Gray, for example, argues that Atlantic hurricane records show that storms are stronger and more frequent for several decades, then ease for several decades.
These changes correspond with what several scientists say are naturally occurring cycles in Atlantic sea-surface temperatures.
Yet in August and September, Dr. Emanuel and a team from the Georgia Institute of Technology published independent studies that pointed to an increase in tropical cyclone strength globally over the past 30 years. They noted that the increase coincides with rising average sea-surface temperatures in the tropics, which other researchers have linked to global warming.
One of the big challenges for everyone trying to sort out the issue is a paucity of good hurricane measurements before about 1950, Dr. Emanuel notes.
For an estimate of storms before then, researchers have to run a backward forecast, known as a hindcast. These hindcasts suggest that prior to the 1940s and '50s, the number of hurricanes eases through about 1900, then remains flat before 1900, Emanuel says.
Thus, he continues, at best the proponents of the natural-cycle notion have as few as two "peaks" and a "trough" to work with - not enough to firmly establish that it's a set of cycles at all.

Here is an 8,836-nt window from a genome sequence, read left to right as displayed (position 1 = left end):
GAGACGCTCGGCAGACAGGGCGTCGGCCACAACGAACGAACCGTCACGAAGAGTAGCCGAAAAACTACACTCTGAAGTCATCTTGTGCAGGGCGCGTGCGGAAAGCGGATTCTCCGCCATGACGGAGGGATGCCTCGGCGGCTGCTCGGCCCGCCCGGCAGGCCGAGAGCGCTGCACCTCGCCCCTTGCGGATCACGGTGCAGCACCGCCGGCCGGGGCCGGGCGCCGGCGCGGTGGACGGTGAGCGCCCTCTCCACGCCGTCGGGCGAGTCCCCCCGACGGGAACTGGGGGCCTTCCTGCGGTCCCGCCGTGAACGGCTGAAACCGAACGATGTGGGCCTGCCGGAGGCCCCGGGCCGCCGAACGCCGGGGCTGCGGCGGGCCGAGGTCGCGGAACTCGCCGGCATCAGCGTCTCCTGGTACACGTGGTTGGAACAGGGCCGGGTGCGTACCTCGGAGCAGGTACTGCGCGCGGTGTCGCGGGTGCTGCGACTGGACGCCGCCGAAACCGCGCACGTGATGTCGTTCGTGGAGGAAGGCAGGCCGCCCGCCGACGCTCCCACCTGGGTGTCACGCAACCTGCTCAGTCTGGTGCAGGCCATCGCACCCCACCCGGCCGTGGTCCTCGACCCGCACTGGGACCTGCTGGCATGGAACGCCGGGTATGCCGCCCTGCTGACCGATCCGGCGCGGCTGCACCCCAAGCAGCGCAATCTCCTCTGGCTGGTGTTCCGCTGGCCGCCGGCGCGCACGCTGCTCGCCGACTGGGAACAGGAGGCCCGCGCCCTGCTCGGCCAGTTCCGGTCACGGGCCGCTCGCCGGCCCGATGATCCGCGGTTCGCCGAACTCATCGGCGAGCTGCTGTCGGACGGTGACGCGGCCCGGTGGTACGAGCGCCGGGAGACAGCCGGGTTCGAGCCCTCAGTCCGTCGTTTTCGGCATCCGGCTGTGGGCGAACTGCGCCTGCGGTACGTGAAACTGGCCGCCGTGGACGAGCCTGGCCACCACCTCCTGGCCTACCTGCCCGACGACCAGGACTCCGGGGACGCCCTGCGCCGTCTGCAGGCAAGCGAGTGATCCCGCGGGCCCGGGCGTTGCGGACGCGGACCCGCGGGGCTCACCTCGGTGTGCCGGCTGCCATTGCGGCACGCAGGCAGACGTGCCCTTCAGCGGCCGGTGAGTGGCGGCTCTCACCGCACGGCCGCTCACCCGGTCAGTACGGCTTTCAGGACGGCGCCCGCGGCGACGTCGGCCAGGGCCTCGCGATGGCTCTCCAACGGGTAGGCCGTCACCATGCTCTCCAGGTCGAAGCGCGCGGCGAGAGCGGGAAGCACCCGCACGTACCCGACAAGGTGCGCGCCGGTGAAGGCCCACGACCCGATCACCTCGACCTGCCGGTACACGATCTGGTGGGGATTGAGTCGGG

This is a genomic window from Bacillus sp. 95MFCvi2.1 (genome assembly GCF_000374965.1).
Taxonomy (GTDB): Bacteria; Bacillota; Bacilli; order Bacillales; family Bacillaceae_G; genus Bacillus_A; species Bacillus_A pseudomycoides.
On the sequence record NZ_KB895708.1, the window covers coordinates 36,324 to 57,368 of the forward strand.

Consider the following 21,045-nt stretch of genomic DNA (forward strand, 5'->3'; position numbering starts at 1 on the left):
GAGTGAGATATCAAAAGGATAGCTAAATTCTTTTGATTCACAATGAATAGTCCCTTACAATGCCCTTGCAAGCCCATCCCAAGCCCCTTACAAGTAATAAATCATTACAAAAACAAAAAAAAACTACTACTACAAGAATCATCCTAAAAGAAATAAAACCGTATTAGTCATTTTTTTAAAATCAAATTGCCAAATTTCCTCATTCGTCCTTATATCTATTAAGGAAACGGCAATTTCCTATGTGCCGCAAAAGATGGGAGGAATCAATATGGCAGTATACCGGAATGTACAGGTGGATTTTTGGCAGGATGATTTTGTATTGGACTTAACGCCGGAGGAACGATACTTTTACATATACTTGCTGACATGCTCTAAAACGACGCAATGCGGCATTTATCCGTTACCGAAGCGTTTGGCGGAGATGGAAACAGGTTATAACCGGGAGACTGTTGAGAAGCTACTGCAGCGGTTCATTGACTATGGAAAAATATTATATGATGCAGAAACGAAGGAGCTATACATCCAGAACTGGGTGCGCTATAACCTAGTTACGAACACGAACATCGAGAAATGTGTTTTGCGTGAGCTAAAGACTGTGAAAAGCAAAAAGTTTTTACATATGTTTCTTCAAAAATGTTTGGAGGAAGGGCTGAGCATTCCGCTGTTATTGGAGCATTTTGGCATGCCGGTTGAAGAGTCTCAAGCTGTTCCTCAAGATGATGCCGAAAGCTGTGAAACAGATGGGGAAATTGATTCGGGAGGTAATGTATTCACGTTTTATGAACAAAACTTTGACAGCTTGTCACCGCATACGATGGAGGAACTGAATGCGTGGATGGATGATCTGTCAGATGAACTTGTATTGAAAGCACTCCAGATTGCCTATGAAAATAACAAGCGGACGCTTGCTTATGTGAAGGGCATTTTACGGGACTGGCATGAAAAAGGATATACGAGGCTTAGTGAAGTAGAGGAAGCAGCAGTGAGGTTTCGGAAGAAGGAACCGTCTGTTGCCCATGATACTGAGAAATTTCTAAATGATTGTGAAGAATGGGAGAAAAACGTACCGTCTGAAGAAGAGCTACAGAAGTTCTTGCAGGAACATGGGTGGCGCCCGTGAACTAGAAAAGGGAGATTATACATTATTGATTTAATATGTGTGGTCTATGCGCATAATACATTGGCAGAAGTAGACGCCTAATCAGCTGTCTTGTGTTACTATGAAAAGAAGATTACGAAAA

Moreover, he adds, during much of the time that the oscillation was in cool phase, air pollution was high. This could mean that the cycle in sea-surface temperatures could be an artifact of air pollution, as it blows off North America toward Europe and cuts the amount of sunlight available to warm the sea surface.
"It's urgent to settle this debate," says Emanuel, who until publishing his study in August described himself as an agnostic on the question of global warming and tropical cyclones. "If it is a natural cycle, then we can expect to see a downturn" that will last for decades, he says.
It might also indicate that, at least for now, this natural cycle would overpower any signs of global warming on Atlantic tropical cyclones until roughly midcentury.
On the other hand, if recent Atlantic hurricane seasons are part of the broader global trends he and the Georgia Tech team say they've detected, "that's bad news. It means hurricane activity will keep going up."
• Dennis, then Emily, set records for the most intense hurricane before August.
• Katrina became the most destructive storm on record with an estimated $50 billion of insured damage, breaking the estimated $25 billion record (in 2005 dollars) set by Andrew in 1992.
• Wilma became the third Category 5 storm of the season - the first time three Category 5 storms have formed in one year.
• Alpha became the 22nd named storm of the 2005 season, breaking the record of 21 named storms in 1933.
• Beta became the 13th hurricane of the 2005 season, breaking the record of 12 hurricanes in 1969.
• Epsilon became the 26th named storm of the 2005 season, according to NOAA.
Sources: William Gray and Philip J. Klotzbach, Colorado State University and NOAA